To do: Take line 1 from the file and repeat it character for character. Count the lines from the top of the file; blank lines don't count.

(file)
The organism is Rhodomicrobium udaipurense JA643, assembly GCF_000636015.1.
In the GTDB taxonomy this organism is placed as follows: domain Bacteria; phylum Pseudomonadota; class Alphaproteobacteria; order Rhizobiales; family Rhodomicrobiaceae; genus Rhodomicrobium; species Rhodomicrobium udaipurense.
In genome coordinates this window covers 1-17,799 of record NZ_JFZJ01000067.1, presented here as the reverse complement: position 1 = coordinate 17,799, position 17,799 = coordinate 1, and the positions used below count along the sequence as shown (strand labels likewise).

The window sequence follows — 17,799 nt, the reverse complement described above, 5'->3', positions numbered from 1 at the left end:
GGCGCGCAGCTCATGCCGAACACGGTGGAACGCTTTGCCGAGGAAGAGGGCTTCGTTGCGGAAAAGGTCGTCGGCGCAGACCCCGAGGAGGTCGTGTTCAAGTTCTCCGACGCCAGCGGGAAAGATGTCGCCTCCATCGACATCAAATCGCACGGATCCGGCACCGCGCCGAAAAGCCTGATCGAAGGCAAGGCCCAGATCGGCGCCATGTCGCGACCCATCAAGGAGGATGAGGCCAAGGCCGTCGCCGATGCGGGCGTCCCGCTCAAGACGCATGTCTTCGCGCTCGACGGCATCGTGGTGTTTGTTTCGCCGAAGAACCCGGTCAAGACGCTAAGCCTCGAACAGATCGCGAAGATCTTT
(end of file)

The organism is Rhodomicrobium udaipurense JA643, assembly GCF_000636015.1.